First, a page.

Ok, so Lamiglas’ new X82MS spinning stick, (8’2″, rated for 6-12 pound line) has quickly turned into one of my favorite all-around rods. It’s really a steelhead rod but I’ve found it does quite a few other things well too…
Now, in the interest of full-disclosure here, I’m going to come straight out with it and say that I helped design this rod (along with the slightly heavier X711 MTS), but I can also tell ya that I didn’t receive payment for the process — I simply asked them to build a couple rods that I needed that weren’t in their lineup.
Short Stick Side-Drifter
My main concept for the X82MS was for side-drifting steelhead. There’s been a trend, particularly in the Northwest, for many years towards very long, limber side-drift rods. Up north, a lot of folks like parabolic 9’2″ or even 9’6″ rods rated in the 4- to 8-pound class for this technique. There’s absolutely nothing wrong with that thought process, but I just feel a shorter rod is easier to handle in a boat — especially in the confines of a drifter.
I also wanted to a soft tip so the fish could grab the bait without feeling much resistance — but I designed this one to shut off faster than those longer rods so that my sinkers would have less opportunity to pull the tip down and fall into the cracks between rocks on the bottom. It had to be light and sensitive as well, and that’s why Lami went with their Certified Pro graphite material for the blanks.
Well, anyway, that’s the genesis of the X82MS. For this rod, I had in mind smaller rivers — ones without gigantic steelhead. For the bigger, more brawling rivers with the 20 plus pounders in it, check out the X711 MTS.
On the Water Test
When these rods came out of Lamiglas’ factory in Woodland, WA, it was striper…not steelhead…season for me. But, I just couldn’t wait to put ’em to use. So, I took a group of clients out on the river throwing plastic worms and we quickly gave the rod a workout. Dale Milam hooked and landed a 40-pound striped bass!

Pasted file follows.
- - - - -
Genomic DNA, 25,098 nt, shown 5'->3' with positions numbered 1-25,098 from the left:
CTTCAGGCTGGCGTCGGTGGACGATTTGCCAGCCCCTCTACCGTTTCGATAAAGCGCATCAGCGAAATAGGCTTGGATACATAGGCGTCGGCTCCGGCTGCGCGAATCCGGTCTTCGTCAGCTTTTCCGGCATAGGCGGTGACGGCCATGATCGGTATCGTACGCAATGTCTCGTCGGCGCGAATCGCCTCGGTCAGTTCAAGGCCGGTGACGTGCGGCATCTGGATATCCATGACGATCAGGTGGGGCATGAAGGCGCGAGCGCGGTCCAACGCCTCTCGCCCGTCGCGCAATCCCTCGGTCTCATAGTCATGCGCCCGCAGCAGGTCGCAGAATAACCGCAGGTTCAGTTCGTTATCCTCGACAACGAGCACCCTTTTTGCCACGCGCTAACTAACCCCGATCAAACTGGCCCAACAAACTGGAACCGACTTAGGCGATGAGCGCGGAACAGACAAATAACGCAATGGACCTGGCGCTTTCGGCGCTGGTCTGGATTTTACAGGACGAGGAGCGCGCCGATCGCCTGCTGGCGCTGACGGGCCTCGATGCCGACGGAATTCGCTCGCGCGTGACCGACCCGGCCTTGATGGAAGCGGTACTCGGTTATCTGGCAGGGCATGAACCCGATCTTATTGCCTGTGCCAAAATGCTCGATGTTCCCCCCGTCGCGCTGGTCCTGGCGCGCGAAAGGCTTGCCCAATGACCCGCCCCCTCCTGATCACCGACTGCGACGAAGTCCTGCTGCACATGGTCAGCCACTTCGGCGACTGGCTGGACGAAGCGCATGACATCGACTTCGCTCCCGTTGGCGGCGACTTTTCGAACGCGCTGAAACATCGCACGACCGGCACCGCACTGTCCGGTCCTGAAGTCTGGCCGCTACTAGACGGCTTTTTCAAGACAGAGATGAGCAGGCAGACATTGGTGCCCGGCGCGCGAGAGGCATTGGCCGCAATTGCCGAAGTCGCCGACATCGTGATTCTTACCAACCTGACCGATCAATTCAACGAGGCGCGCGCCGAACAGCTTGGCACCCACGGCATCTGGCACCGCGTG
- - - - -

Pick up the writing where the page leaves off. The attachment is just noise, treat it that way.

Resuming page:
The rod was pretty much bent to the cork, be we eventually landed the beast and the X82 emerged from the battle none the worse for wear. While I wouldn’t want to try to land 40 pounders all day long on the rod, it clearly is tough and has plenty of muscle if you do happen to hook Moby!
When side-drifting season eventually came along, I found the X82 MS to have a crisp action that delivered extremely accurate casts, even with the big lumbering splash ball type sinkers we’re throwing more and more down here. It transmitted bites cleanly and clearly and, most importantly, felt good in my hands.
Later last winter, I tested the rod out on small streams on the Oregon Coast and found that it also excelled as a small water drift rod. Then, just for kicks, I rigged it up with a float, not expecting too much. I generally want at least 9 foot of rod for float fishing, but I quickly found that the X82 works very well on pint-sized rivers. In fact, we caught a mess of steelhead that trip, including a 16 pounder on the rod, so again, it can hold its own.
Trout Rod? Surf Rod?
Now, it sounds kinda funny, but on the way home from some steelie trip awhile back, we were driving past a greasy-calm ocean, which inspired a quick impromptu surf perch casting session. As you guys know, I’ma huge light tackle perch fishing fan, so we busted out the X82’s and had a ball catching nice red tails. Now, it’s my go-to surf stick as well!
The rod is also light enough to make trout fishing a blast. This season, we were fishing Lake Berryessa in Nor Cal for rainbows and landlocked kings. The deal was this: huck a spoon as far as you could and crank it back in. Well, the 8’2″ length throws light lures like they’ve been shot from a cannon and the light tip was soft enough to make rainbows and mini kings a lot of fun.